Later that night as I was discussing the days events with hubby, I brought up the conversation with the other wife. I had been mulling it over in my head all afternoon and it was still bugging me. It seems there are a surprising amount of "new wives" caught up in this trend. And just five short years ago, I was one of them. Fortunately, I was lucky enough to trip head first into being FRG leader and a fantastic group of season army wives (Splinter Cell) who made me their pet project during the deployment. And I will forever be in debt to them for the education. They taught me more in fifteen months than a lot of wives get in fifteen years. Some wives aren't that lucky though, and so the disconnect goes on. Hashing it over with hubby I tried to brainstorm ways it could be fixed- maybe MWR could send out letters to all spouses once a year explaining the various programs available? Hubby was quick to point out that MWR operates individually according to the installation that they're on. Alas, it seems my ideas are just too simple for the bureaucracy of the Army.
A week later I was filling out on-post vendor paperwork for a home based business I run, when I came across a regulation stating that I must first obtain a "Commercial Solicitation Permit." I phoned the point of contact for clarification; since I don't actually sell products on post, only take orders and deliver later, I was wondering if such rules applied to me? It turns out that they do, and its an Army wide regulation! However, none of the other posts we've ever been on have required such a permit- or did they? A quick poll of other wives revealed that yes, I should have had a permit, but since I didn't live on post I was never told to get one, and the organizations I was a part of were not following the regs. Therefore, I never knew. As I sat in the office at MWR filling out paperwork for this mysterious permit (which included questions like "City of Birth" and "Mother's Maiden Name") I realized how daunting this must all be to a brand new Army Wife. Here we are five years later, and I'm still wading through it. Imagine my surprise when the lady from MWR returned from her office with a fifty page regulation stating what you cannot do as a solicitor on post. Can't you just tell me what I CAN do, I asked? She then disappeared into her office to create my permit and I couldn't help but giggle as I heard the antiquated "click" "click" "click" of a typewriter. Only in the Army, I thought.
Later that same day I returned home to check the mail and I was reminded once again just how complicated our army life can get. I was met by a rather peculiar looking post card, addressed to me with a return address of Ireland Army Community Hospital. Curious, I flipped it over. There in black and white was a gigantic, albeit, rather happy looking, cartoon sunshine. The message simply read "Department of Obstetrics and Gynecology, Ireland Army Community Hospital". I was puzzled. I thought maybe it opened further, but after much frustration I confirmed that it was just a postcard. Thinking perhaps part of it had been lost in the mail, I phoned the OBGYN clinic to inquire about this jolly sunshine in my mailbox. I explained to the secretary my dilemma and she casually gave me my answer. It seems that all was well with my annual exam, and since the hospital is not allowed to disperse medical records, they send out a postcard. Never mind that my exam was done in Family Practice, or that I had already received my results via the traditional letter. I guess I was supposed to derive from the smiling postcard that my health was still intact. Which of course, begs the question- what do they send out if your results are negative? Bureaucracy gone wild. I did notice, however, that the sunshine appeared a little bloated. I thought that was a nice touch.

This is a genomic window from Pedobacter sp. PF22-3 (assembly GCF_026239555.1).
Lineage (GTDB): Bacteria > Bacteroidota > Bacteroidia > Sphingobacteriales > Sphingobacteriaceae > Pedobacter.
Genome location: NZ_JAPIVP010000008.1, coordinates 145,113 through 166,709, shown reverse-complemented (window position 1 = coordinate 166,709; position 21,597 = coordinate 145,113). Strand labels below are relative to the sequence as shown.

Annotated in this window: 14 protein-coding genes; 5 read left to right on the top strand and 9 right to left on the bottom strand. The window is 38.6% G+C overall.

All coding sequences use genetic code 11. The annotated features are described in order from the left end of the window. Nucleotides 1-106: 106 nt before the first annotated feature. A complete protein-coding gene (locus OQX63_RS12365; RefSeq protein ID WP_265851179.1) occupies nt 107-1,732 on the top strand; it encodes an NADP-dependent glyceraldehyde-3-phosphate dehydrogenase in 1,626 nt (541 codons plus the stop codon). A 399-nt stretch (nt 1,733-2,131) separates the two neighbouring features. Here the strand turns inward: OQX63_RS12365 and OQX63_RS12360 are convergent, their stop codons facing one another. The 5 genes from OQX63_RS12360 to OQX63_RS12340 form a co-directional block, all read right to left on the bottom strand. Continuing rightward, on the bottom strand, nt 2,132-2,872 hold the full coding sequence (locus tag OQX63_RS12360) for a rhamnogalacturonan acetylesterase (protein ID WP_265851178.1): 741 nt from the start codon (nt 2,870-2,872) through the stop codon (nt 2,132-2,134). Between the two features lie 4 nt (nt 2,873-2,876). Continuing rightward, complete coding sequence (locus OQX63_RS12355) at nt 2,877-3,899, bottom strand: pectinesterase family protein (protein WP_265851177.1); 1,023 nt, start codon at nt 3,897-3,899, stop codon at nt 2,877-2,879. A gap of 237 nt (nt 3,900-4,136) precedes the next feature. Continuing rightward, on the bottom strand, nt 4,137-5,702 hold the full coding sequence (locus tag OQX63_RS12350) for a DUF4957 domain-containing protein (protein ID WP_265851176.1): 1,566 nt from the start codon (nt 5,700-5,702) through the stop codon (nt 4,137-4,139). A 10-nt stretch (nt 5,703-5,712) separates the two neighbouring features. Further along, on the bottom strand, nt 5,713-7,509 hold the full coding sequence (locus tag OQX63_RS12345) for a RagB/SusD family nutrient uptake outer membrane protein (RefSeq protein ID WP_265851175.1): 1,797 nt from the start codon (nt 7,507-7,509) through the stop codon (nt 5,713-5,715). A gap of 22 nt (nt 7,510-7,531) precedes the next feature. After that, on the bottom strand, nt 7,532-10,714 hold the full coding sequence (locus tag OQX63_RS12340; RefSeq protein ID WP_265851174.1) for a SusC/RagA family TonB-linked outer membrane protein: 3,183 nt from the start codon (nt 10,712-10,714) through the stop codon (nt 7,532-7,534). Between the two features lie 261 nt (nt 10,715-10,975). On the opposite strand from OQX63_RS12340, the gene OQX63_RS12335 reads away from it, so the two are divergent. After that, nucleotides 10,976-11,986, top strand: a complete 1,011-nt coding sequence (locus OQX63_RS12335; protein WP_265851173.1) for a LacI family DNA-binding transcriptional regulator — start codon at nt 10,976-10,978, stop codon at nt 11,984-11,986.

New or seasoned, young or old, love it or loathe it, no wife is exempted from the crazy, random red tape of Army life. But some wives seem to fair better than others. There comes a point when we have to stop blaming the FRG or the Commander, or even the giant sloth known as the Army. There comes a time when we simply have to start taking care of our own. Maybe that means taking that new wife for a tour around post, or just being there when she needs to vent about the arrows on the commissary floor. Maybe it's picking her up for that Coffee or Frg meeting so she doesn't walk in alone, or going with her to AFTB classes- after all, there is not a one among us who couldn't use a refresher. Sometimes though, it's just remembering what it's like to be that new wife, navigating the bureaucracy of what seems like an impossibly huge Army, and offering your shoulder and your expertise. I'm so glad someone did it for me.